The New Life is an apt title for the second album by Girls Names.

This Belfast band – formerly a trio, now expanded to a four-piece – won critical plaudits for their 2011 debut, Dead to Me, which offered a brooding take on Best Coast-style surfer-rock. It was bruised, but also full of pop hooks.

However, Dead to Me was dead to Girls Names as soon as they’d recorded it. They wanted to start again and try something new. And this time round, the brooding takes centre stage.

Post-punk riffs lumber out of the darkness, and reverb-soaked vocals echo through the mix. Pop hooks are replaced with bass-driven, hypnotic melodies.

All of this gives The New Life a ghostly, macabre air. It nods to The Birthday Party, Joy Division and Bauhaus, while also borrowing a dollop of Jesus and Mary Chain dreaminess. In terms of more recent comparisons, Girls Names now occupy a similar space to The Horrors.

It would be disingenuous to describe this as an easy-going listen. Cathal Cully’s voice floats in the background; it doesn’t stride forward to guide or reassure. The propulsive rhythms are solemn.

But Girls Names aren’t all doom and gloom, and they inject touches of levity into proceedings – the shimmering intro, Portrait; the lead guitar solos on Pittura Infamante and Hypnotic Regression; the swirling, sparkling wooziness of Occultation; the mystical Eastern riff on The Olympia.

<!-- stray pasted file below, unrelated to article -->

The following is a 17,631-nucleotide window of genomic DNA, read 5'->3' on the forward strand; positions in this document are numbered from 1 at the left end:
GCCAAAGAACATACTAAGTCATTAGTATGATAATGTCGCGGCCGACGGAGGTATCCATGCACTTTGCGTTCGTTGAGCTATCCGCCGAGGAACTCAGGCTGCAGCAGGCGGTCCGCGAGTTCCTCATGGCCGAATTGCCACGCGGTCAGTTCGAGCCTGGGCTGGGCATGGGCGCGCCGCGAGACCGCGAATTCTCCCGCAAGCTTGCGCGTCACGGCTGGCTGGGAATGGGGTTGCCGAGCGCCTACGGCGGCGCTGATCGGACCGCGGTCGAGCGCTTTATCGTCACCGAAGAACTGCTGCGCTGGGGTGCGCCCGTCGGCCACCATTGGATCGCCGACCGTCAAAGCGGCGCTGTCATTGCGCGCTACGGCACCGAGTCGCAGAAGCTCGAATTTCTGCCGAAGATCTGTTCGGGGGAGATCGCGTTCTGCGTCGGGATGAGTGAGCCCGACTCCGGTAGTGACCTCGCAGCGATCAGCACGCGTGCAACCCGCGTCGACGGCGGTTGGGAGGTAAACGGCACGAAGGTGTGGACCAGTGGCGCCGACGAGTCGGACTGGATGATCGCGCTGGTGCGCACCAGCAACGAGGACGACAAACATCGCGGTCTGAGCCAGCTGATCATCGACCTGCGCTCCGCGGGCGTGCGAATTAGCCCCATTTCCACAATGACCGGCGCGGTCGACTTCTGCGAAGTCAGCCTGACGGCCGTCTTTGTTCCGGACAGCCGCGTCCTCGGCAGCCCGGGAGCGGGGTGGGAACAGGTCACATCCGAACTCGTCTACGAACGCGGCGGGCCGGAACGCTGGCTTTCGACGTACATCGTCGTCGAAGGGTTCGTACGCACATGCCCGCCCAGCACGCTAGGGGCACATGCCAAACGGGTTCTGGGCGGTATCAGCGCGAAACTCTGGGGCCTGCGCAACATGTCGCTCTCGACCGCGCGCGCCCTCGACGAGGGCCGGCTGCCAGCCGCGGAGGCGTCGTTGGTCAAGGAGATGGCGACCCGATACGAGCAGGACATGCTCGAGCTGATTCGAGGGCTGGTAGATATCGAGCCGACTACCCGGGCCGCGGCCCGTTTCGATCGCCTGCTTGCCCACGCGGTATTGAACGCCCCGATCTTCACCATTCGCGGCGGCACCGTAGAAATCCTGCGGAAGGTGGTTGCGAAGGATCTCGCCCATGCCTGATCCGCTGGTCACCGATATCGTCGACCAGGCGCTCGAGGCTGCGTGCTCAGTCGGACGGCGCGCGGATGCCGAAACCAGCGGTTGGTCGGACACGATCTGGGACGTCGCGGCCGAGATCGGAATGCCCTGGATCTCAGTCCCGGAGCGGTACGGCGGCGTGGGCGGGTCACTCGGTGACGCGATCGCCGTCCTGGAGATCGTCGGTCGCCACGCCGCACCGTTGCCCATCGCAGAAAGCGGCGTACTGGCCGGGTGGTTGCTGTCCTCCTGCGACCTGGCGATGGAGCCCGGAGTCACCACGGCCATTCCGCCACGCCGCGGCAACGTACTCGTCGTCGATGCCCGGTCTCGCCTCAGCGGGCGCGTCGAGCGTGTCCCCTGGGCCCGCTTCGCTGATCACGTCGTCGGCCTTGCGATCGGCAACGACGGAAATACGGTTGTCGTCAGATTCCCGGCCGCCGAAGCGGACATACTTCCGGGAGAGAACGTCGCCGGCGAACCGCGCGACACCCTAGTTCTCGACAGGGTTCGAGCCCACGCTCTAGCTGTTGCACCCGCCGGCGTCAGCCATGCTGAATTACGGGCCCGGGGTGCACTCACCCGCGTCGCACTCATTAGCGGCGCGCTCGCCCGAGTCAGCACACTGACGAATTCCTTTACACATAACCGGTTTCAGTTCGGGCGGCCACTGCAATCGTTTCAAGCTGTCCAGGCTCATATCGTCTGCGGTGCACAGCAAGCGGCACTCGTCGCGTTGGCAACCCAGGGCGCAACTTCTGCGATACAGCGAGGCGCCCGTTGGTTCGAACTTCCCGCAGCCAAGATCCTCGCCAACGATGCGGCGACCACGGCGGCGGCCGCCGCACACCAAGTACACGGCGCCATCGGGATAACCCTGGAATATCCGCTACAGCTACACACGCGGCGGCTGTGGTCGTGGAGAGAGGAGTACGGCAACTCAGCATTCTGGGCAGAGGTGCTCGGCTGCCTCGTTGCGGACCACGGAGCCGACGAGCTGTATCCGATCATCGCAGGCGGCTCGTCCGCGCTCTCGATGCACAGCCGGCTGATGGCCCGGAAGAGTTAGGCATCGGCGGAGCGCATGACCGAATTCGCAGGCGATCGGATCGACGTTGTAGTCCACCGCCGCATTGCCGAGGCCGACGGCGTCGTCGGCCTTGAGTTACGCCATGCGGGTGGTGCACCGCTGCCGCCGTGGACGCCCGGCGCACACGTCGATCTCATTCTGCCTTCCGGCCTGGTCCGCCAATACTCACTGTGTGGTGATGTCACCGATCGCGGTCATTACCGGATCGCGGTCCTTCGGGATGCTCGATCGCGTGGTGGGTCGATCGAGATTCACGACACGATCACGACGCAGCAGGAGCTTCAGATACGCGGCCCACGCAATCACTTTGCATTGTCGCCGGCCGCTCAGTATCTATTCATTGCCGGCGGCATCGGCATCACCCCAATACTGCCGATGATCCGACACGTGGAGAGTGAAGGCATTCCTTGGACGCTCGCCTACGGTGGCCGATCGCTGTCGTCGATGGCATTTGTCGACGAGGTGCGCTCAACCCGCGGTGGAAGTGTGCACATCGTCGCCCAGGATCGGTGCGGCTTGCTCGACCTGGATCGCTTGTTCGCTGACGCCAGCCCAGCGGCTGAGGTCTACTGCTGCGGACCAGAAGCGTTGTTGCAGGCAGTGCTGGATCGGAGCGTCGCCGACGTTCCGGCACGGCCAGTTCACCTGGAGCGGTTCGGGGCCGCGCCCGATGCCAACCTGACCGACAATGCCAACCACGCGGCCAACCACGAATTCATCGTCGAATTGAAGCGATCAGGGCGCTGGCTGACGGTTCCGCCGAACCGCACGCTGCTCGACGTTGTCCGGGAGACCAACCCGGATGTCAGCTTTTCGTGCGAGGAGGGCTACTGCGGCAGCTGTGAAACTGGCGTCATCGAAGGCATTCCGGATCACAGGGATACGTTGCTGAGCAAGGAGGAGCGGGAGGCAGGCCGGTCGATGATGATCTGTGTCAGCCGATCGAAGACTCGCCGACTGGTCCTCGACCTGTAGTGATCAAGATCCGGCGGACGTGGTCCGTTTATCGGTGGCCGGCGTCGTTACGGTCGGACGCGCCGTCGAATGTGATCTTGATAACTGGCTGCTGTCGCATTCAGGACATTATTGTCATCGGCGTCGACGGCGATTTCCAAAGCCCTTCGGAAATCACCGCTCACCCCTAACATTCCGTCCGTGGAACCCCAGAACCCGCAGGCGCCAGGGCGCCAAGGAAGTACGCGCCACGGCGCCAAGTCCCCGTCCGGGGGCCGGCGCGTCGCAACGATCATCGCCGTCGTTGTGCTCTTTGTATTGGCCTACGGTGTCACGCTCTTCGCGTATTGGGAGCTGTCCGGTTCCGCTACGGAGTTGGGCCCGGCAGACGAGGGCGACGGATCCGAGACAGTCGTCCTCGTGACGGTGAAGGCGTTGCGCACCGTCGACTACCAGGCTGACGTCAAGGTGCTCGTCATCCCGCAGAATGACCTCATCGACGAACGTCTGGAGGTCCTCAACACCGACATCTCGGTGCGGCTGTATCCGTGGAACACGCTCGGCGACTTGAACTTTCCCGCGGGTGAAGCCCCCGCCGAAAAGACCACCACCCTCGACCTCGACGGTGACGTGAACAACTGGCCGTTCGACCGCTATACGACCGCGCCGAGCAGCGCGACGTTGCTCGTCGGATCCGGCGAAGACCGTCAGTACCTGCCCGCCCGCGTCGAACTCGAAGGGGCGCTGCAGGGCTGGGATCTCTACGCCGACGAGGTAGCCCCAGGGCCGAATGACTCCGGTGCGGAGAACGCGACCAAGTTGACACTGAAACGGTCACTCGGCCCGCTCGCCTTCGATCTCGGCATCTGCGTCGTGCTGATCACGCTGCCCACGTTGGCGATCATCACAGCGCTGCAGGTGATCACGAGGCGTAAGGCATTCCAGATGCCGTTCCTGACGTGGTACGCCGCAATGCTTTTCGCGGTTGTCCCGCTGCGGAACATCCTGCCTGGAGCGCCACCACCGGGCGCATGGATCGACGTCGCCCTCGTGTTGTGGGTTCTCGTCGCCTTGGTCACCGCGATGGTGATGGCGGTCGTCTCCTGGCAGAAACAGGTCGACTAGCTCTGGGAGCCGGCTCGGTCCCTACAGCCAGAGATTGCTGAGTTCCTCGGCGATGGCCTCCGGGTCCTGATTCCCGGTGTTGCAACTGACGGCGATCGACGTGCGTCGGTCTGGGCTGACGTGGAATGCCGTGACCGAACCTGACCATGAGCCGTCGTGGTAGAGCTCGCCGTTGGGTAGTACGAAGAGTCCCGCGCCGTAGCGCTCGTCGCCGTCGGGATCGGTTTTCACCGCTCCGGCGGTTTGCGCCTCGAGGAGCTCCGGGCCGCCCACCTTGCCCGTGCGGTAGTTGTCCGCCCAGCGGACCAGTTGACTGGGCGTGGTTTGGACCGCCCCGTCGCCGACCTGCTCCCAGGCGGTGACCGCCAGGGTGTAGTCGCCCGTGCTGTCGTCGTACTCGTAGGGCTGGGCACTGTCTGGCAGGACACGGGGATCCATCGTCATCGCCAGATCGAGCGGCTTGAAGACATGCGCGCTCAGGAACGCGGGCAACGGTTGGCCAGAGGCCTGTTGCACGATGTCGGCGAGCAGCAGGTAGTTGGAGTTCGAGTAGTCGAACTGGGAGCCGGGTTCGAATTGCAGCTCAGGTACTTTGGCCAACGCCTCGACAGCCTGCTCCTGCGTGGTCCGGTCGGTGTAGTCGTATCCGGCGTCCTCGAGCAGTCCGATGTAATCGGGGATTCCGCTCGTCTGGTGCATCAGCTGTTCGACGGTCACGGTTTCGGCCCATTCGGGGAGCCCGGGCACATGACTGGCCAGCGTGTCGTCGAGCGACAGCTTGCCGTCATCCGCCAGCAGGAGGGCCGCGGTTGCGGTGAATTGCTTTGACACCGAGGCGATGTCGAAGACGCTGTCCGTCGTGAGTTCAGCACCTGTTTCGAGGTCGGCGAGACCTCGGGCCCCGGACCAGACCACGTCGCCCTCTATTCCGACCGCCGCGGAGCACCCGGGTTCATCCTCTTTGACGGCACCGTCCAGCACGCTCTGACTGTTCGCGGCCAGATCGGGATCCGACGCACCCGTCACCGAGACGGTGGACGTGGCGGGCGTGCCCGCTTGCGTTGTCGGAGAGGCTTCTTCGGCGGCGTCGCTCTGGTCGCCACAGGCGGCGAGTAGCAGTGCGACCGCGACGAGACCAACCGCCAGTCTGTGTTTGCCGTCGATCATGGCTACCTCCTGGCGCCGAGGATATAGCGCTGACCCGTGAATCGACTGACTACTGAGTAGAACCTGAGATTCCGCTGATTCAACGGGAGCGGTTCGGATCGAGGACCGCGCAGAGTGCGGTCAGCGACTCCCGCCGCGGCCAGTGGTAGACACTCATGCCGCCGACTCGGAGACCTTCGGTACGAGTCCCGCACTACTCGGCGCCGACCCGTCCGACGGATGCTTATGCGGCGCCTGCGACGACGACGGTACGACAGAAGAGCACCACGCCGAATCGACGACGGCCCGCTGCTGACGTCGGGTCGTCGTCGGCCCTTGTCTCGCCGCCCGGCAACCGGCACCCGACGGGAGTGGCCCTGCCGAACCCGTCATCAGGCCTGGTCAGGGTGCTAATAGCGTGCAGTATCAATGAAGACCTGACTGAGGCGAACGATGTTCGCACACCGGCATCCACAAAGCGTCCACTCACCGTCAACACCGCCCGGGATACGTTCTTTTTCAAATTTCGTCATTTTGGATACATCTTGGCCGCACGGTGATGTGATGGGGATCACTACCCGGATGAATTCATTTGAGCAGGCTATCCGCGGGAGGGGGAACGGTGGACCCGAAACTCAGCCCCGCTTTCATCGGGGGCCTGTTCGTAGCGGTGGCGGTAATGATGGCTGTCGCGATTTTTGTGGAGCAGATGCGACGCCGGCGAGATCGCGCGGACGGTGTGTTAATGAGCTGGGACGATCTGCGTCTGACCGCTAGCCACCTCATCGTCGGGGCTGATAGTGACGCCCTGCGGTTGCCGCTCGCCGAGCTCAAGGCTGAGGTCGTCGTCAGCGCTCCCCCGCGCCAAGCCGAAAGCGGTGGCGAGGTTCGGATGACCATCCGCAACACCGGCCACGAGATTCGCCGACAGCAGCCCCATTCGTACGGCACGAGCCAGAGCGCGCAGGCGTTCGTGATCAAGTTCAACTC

So what we end up with is a complex, restless beast of an album that shuffles and grooves to a 1980s beat but also offers glimmers of hope in the present day.

Any idiot can crib from the past, stealing ideas from their heroes in an attempt to sound retro and cool. But Girls Names borrow affectionately and carefully, pouring a pile of their own ideas into the pot.

The result is a stylish, intelligent record that does exactly what it set out to do: Girls Names have reinvented their sound and come up smelling of roses. A new life, yes – and a bright future too.

--Mike Haydock

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Customer Reviews